Tuesday, 27 January 2009

Post-Manic Shame Reflected Using a Kierkegaard Mirror

Apologies for the cat song earlier. It made me laugh, so... anyway.

"The most dreadful thing that can happen to a man is to become ridiculous in his own eyes in a matter of essential importance, to discover, for example, that the sum and substance of his sentiment is rubbish." Søren Kierkegaard

There is nothing quite like the appalled embarrassment and self-loathing that can follow mania. The partial amnesia that often accompanies it is a gentle blessing at times. Forgetting is a self-defense mechanism. Who would ever summon up an ounce of confidence in themselves if every ghastly failure and misconception of their being was permanently fresh in their mind?

Since madness is primarily defined in practice within the terms of what is socially acceptable behaviour, it casts a shadow over all independent thought, all rebellion, revolutionary ideas, sheer eccentricity, oddball notions. It makes you doubt everything about your intelligence. The only defense is to declare yourself not-mad, merely different.

I have held some strange notions in my time. But what if they were not, in fact, actually that strange? What if they were just inconvenient, dangerous and difficult? What if they were in some way a route forward in my life, my self?

The trick is not to stop dancing, but to learn to dance better.

This all has the dangerous whiff of self-delusion. But it's cheering me up no end.

The bizarre synthethesis the mind can achieve when in an 'interesting' state, is quite remarkable. Even more remarkable is the way that shortly afterwards, one can remember the essence of it, but not how the unearthly logic worked, and a little later, one can barely recall the nature of the disparate elements that somehow one had welded into a new (dangerously new) thing (a bit like copper porridge, or rubber glass - oh hang, that's perspex isn't it - how about a scalding verdigris snowflake perpetual motion aubergine?). Later still, one has blanked all recollection apart from the memory of having had the experience.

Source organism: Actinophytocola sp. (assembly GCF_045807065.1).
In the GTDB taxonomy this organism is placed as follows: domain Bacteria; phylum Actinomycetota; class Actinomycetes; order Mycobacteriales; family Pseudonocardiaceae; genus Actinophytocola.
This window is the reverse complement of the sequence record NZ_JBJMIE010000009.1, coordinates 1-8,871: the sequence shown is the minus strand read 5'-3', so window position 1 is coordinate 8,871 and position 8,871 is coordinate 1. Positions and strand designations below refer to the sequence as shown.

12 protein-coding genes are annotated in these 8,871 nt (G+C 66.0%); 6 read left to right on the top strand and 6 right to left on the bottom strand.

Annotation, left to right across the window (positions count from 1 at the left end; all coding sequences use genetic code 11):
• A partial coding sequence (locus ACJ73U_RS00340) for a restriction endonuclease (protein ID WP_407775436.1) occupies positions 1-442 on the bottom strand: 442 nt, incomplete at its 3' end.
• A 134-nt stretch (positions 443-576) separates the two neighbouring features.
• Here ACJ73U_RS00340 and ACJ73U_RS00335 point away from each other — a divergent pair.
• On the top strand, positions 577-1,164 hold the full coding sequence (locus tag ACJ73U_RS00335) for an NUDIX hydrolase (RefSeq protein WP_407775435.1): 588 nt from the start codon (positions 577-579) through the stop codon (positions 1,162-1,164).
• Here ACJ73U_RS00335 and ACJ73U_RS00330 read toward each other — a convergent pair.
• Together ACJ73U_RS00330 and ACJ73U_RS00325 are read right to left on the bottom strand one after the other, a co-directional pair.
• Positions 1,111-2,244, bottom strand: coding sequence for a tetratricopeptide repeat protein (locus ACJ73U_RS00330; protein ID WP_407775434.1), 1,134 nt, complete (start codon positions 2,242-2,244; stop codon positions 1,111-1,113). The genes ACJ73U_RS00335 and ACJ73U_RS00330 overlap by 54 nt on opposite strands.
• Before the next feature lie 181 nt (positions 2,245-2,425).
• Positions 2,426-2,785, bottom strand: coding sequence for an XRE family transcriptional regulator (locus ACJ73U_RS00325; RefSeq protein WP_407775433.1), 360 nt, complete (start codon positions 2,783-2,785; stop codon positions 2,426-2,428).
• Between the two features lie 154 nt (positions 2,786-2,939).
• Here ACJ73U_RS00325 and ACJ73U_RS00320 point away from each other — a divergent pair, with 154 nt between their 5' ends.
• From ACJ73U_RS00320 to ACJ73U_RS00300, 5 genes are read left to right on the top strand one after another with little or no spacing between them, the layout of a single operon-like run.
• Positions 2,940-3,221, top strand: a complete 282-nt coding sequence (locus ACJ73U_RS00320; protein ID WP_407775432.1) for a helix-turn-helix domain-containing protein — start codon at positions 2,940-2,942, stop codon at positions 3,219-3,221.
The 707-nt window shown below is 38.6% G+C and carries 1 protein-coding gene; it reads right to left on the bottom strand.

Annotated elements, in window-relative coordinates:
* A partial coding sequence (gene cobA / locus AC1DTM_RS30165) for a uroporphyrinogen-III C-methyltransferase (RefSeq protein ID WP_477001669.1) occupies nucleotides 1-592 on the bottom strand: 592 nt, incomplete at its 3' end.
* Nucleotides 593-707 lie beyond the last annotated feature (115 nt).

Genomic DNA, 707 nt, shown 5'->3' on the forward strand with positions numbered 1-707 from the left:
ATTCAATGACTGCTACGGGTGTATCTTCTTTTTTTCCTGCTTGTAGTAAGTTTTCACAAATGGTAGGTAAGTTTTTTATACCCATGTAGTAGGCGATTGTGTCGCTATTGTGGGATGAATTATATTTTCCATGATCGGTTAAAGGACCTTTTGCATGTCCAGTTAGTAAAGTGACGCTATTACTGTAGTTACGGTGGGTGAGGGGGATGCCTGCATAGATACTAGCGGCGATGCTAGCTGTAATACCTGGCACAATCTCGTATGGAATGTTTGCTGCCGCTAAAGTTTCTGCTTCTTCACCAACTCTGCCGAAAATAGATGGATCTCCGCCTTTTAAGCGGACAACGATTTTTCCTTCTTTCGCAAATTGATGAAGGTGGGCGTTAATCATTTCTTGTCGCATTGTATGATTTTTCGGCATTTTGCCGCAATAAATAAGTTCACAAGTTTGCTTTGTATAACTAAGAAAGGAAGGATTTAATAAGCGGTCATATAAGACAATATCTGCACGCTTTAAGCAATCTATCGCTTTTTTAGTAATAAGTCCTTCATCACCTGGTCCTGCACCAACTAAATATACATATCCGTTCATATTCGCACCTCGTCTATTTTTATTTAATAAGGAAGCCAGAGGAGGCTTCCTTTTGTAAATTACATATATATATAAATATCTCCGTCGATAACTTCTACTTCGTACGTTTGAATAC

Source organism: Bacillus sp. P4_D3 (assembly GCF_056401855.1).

I don't believe every bout of mania is a deep-seated learning process but I wouldn't be surprised if a few were. As with all thoughts and ideas, some prove shoddy, others gold. Unfortunately/fortunately it seems the only way to continue living with the more alien concepts is to remain 'mad' - an impossibility.

16 comments:

Hannah said...

Well, I'm going to have to share this now!
At the weekend I manically discovered and demonstrated a sudden new ability to create each letter of the alphabet using, wait for it..myself.
My audience was a potential new boyfriend...hmmm by the look in his eyes I think that ship had sailed by the time I'd reached the letter D...for dumped :0(
I don't think this one was particularly 'golden'!
Shame - it seemed perfectly genious at the time!

Han xx

Abysmal Musings said...

Now, has it all slipped away, or is an explanation still possible? :-)

I just am very grateful I haven't been properly out of it since March. Back to normal I think, for me. Hypos once a month or so, sometimes black, sometimes sunny. I should just remember how I used to live with it, and keep my eye out for the seventh wave.

Lola Snow said...

I think clearly the answer is to try and level the playing field, and make more people madder. Thus reducing the shame and stimga attached to being a fruit loop.

If we could make others more mental then by comparison we would be more vanilla. I feel a facebook group coming on. World domination, mentalists take over the world and reclaim the social norms. There could be lessons in school, and special bank holidays. It could be beautiful, or it could be another wave of ridiculous midnight schemes....

Lola x